I discovered why I started my eating disorder in the first place. I learned that my root mental problem was: I’m not good enough (which sounds familiar to any dancer).
I learned coping methods for stressful food situations and how to prevent myself from using eating disorder symptoms to handle life’s stress. I learned that an eating disorder is a very lonely disease.
It’s a secret filled with shame that you keep locked inside. The first thing you learn in recovery is that you are not alone. There are people who want to heal just like you, and there are people that want to help you heal.
I met the most incredible women at Renfrew, both staff and fellow patients. It was great having a fantastic support system for seven weeks who were so invested in your life and progress. We would have check ins and the beginning and the end of the week to see how you were coping with stress, adjusting to new food plan or therapies, or life happenings.
The most important thing I learned was how to eat a healthy amount every day. I had to relearn natural eating habits. I had a meal plan that outlined how many servings of each type of food I should be getting.
We had to learn what was considered a serving with the Renfrew system. I still do a mental meal plan check in to see how I’m doing some days, seeing if I’m getting enough nutrition.
The fun part of treatment was rediscovering the love of food and cooking. For therapy homework I was instructed to try new foods and recipes. I found what was comfortable and safe food, and ventured into what was exciting and new.
I learned how meal prep is so key for stressful weeks and long rehearsal days. I’ll make a large batch of something (for example fried rice with veggies, or quinoa with chick peas and veggies) for dinner, which will also be lunch for the next 2-3 days.
Dancing during recovery was certainly a process. As part of my recovery, I had to gain five pounds to get to a healthy weight. It doesn’t sound like a lot, but it felt like a lot.
The summer following my treatment I would look and the mirror and I wasn’t sure what looked good or what looked healthy. I wish my treatment had included how to look at yourself in the mirror, but I was the only dancer in treatment, so the topic never came up.
If anything they encouraged us to stay far away from mirrors. It took at least a year until I actually could look at myself in the mirror and be ok with what I saw (though we all sometimes have rough days). On the positive side, it felt so good to have more energy for class and rehearsal.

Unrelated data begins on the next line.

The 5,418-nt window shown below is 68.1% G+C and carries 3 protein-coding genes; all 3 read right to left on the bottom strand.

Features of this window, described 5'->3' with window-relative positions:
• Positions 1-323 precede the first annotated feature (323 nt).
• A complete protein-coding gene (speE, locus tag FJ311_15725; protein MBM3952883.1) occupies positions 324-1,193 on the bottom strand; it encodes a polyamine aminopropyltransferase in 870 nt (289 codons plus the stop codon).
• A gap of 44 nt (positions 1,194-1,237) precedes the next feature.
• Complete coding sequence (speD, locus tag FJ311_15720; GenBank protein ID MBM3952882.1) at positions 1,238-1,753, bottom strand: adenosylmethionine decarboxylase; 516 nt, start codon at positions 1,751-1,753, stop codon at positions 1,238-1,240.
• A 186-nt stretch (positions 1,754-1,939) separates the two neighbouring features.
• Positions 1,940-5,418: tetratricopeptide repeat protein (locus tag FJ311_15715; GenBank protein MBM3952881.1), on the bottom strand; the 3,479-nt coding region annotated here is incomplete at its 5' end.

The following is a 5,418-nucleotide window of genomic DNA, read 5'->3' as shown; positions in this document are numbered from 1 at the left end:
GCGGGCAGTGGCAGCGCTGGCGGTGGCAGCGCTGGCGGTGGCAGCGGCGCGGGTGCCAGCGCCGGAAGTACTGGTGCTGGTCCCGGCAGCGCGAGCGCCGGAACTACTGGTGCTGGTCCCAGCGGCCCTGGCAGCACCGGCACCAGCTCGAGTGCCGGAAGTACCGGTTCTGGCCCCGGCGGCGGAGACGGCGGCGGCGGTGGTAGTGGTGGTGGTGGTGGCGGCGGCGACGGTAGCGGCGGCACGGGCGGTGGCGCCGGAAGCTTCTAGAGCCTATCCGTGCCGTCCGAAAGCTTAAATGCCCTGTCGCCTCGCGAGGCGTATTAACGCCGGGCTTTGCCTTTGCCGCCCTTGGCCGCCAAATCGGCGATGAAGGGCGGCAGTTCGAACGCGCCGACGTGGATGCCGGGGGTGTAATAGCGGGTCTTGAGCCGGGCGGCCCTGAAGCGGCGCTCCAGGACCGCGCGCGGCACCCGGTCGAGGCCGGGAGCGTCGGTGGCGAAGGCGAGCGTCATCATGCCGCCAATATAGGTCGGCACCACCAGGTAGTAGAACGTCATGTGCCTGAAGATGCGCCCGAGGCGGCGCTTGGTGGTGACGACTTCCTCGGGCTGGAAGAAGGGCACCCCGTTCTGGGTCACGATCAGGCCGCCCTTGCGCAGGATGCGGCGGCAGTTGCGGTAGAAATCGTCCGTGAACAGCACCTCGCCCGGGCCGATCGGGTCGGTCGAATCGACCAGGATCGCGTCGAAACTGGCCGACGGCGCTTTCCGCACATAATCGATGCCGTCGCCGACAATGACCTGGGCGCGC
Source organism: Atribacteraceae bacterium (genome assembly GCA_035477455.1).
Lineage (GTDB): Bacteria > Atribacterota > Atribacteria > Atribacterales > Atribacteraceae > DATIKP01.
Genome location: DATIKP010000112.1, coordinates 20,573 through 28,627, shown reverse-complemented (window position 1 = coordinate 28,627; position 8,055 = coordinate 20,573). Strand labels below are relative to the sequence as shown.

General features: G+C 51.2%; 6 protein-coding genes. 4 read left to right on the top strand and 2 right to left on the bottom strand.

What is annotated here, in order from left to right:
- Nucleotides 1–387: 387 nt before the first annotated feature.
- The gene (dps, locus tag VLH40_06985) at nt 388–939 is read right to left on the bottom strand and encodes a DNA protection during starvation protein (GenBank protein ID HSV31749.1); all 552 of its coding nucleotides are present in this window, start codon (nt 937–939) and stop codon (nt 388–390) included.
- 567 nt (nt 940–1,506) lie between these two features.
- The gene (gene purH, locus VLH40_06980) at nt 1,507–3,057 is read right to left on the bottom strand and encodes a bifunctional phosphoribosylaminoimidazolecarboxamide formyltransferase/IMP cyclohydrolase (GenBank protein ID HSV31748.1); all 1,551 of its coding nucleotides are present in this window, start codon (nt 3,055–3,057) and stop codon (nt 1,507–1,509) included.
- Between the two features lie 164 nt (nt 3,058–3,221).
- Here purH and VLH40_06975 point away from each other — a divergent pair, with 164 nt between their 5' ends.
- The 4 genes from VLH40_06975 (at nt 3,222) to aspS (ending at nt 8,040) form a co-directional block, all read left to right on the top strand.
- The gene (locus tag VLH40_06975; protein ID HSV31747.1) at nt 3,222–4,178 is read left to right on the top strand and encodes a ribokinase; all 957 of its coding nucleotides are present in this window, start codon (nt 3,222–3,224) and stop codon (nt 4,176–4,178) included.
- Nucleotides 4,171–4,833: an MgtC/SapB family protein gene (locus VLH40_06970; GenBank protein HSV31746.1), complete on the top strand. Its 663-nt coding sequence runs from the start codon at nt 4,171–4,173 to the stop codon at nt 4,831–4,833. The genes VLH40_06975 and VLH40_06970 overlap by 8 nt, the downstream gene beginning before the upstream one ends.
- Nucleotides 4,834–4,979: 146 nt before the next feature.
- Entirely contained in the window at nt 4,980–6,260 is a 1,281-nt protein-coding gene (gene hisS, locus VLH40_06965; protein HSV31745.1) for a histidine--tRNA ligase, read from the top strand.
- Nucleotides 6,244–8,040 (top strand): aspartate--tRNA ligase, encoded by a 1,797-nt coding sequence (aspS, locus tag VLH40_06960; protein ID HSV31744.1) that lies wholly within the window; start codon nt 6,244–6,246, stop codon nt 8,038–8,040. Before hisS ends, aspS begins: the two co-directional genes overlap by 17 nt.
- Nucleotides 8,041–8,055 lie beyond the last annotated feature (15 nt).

Going through treatment made me realize how hyper-focused I was on ballet. It made me take a step back and ask myself what else can I be passionate about besides dance? Because lets be real, the stress of ballet and life is what made me sick.
The summer after treatment I took a month off. It wasn’t planned it just happened. I went on vacation, did school work, and worked extra shifts at the dance store. I just needed to take a breather from dance. When I came back, I worked hard to reignite my passion.
While going through recovery it was really hard to talk to friends and family about it. My roommate at the time was my first supporter; she even came to group family sessions with me.
My mom, who I gradually explained my struggles to has been my biggest support since. She still checks in on me at least once a week. When I go home for dinner, she makes sure that I leave with a ton of leftovers to get me through stressful rehearsal weeks.
My dad still doesn’t understand it and at this point probably thinks it just went away. He doesn’t realize that I still check in with a therapist every other week. I didn’t tell many of my friends. But the ones I did tell said they were glad I was getting help.
An eating disorder is not something that goes away overnight or the second you leave treatment. It’s a long, twisting journey with lots of bumps along the way. It’s something on your back burner that if you don’t keep checking on it, it might boil over. It’s a diligence of self-care and working on you.
Today, I’m not as forward with mentioning that I’m two and a half years into recovery. I’m almost embarrassed to admit that I had such a stereotypical ballerina problem. But it’s why I applied to be an intern at The Whole Dancer. I wanted to help dancers that were going through what I had gone through. I wanted to stop being afraid of sharing my voice, my story, and rise against the eating disorder stigma the dance world has created.